Elevate Difference

Red Willow People

Imagine evening as a woman, wind as a friend, and every part of nature as an organ in the human body. You have now entered the landscape of Devreaux Baker’s newest collection of poetry, Red Willow People. The colors are red, white, yellow and the green shade of clay. The light is supplied by lines from poetry by Federico Garcia Lorca. The smell is sage, cedar, and pinyon pine. These poems are the story of a region, specifically Taos and the Southwestern area of the United States. They are also the story of a people, all the different clans of the Navajo (Dine’). The collection captures the essence of both the region and the people while exploring the universal themes of transformation and rebirth.

“Change wants to work her mantra into each being’s heart,” Baker notes in the poem “The Nest,” one of my favorite poems in the book. Baker describes trees as lungs, rocks as bones, and rivers as veins in the beginning of the poem. As the poem continues we see life examined through the lens of middle age, the change an individual body goes through, and at the same time the change nature goes through as Baker’s neighbor cuts down 100-year-old trees so the leaves won’t fall on his house.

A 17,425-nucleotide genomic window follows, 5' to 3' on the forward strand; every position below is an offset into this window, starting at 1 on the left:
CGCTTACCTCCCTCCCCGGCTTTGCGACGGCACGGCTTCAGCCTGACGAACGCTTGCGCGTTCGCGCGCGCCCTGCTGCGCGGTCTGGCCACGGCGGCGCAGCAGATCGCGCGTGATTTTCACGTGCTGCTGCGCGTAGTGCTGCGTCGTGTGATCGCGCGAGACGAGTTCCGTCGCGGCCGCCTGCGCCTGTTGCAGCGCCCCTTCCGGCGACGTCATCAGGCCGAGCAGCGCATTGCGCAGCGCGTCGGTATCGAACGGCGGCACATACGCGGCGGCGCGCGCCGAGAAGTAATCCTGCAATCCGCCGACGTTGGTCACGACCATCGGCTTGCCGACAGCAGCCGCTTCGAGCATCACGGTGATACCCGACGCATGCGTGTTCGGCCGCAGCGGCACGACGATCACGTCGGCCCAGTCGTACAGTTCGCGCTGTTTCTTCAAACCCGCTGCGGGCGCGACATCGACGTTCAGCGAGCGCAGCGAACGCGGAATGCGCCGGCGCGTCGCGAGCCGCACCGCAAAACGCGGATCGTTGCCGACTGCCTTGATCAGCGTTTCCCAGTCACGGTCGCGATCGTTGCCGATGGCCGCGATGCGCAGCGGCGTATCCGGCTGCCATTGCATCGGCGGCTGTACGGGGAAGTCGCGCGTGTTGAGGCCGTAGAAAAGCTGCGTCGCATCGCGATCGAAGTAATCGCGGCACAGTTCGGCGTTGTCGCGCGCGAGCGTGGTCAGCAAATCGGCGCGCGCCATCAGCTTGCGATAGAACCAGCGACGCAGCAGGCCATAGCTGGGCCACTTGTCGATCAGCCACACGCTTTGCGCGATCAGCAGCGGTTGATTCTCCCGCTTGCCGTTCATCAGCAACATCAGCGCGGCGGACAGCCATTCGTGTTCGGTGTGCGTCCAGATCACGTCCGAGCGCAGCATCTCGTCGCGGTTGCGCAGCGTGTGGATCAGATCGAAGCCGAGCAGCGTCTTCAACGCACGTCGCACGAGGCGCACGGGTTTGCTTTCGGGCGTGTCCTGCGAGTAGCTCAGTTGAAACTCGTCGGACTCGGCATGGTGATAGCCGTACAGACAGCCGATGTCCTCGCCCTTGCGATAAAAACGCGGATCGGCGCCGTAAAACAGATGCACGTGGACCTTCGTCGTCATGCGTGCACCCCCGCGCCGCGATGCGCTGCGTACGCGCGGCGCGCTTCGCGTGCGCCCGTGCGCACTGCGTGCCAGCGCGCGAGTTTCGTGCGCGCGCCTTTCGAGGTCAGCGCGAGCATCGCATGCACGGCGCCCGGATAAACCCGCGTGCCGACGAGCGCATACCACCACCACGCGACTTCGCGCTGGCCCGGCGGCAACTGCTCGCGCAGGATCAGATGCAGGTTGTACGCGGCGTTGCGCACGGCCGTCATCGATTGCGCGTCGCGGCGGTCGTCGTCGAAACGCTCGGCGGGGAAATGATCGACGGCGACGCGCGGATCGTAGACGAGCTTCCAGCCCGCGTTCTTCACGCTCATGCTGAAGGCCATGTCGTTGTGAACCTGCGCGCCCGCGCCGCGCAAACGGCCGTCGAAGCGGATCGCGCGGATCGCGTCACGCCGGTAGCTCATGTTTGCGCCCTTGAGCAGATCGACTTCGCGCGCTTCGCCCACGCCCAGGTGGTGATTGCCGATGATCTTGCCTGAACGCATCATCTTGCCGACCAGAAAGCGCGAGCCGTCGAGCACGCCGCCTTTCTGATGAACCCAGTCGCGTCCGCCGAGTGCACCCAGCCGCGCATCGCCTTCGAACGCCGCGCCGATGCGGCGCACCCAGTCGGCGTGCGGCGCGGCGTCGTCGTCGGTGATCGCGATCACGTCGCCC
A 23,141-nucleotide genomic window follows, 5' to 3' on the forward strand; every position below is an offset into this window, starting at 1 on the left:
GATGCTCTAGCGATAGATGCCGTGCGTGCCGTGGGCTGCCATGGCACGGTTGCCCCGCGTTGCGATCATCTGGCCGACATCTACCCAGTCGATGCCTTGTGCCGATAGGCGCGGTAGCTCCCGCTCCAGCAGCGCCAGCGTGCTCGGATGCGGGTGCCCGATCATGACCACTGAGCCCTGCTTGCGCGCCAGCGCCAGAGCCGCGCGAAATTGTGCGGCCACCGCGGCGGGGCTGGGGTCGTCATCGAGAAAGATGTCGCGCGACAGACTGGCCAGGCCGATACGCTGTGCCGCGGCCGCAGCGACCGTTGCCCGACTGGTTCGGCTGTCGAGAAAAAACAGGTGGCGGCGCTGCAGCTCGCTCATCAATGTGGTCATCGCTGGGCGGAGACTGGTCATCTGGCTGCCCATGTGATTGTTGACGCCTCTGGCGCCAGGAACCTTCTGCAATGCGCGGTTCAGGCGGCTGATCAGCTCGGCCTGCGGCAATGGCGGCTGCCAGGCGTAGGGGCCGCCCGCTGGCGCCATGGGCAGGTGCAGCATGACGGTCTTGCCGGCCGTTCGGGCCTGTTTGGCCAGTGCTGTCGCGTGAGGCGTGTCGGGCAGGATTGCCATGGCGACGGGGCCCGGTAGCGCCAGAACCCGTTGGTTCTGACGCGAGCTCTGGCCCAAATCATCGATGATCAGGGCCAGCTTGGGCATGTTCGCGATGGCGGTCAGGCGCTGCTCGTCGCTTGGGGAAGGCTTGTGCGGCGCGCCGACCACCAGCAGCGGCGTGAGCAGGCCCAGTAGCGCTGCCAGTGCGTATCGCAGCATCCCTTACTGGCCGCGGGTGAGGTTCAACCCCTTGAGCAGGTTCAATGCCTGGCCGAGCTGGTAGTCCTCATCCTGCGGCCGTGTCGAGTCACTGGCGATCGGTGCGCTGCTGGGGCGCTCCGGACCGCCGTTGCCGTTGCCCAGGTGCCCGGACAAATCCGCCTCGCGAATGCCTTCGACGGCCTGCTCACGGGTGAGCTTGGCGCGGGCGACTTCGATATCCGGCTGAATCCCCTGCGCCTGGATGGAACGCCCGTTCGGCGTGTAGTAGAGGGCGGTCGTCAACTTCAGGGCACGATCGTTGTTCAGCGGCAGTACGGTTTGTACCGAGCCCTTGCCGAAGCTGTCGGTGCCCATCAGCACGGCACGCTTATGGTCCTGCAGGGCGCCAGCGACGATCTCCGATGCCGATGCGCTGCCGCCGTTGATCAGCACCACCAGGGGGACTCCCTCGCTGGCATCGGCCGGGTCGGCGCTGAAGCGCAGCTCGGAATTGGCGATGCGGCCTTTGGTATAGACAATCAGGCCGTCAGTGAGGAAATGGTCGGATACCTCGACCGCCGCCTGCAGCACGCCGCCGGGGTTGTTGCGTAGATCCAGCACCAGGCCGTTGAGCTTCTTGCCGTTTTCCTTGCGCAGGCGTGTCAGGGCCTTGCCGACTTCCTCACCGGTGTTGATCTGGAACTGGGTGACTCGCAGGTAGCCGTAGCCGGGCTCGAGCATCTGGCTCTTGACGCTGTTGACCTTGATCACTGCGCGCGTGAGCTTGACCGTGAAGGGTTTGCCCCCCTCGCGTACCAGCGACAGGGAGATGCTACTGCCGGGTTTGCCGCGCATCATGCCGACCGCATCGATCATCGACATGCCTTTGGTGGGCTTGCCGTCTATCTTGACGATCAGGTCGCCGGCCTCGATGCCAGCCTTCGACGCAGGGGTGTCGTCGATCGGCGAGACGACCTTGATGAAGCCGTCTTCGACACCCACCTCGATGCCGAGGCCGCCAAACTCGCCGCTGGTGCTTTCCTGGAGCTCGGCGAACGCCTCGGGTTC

These kinds of observations can be seen throughout many of the poems, full of the small and big mishandling that humans do to nature. Observations of birth and rebirth are also throughout many of the poems. At the end of “The Nest,” Baker’s calves and thighs become a nest for a little baby bird that the mother bird drops into her lap. It reminded me that even as we age and even through all the changes of this earth, there is constantly new life beginning again. And we can protect that life.

The books starts with the series of poems about the Spider Woman, a part of the Dine’ creation story who also teaches the people about weaving. It ends with a poem about coming home, a journey that took many lifetimes... “about burning all the way back to ash and then it was about becoming water, that simple.” That encapsulates this collection. Beautiful images of nature and the Southwestern landscape fuel the simple story of birth and rebirth. I always want to know what the relationship of the writer is with indigenous nations they are writing about, so I was curious about how Baker created her work which relied heavily on Dine’ myth and culture. I believe it’s literary territory that needs to be respected in a serious way, especially if you aren’t from that group of people. I think she told her story honestly in Red Willow People and showed respect for a culture that clearly inspired her greatly.

Written by: Maleka Fruean, January 25th 2011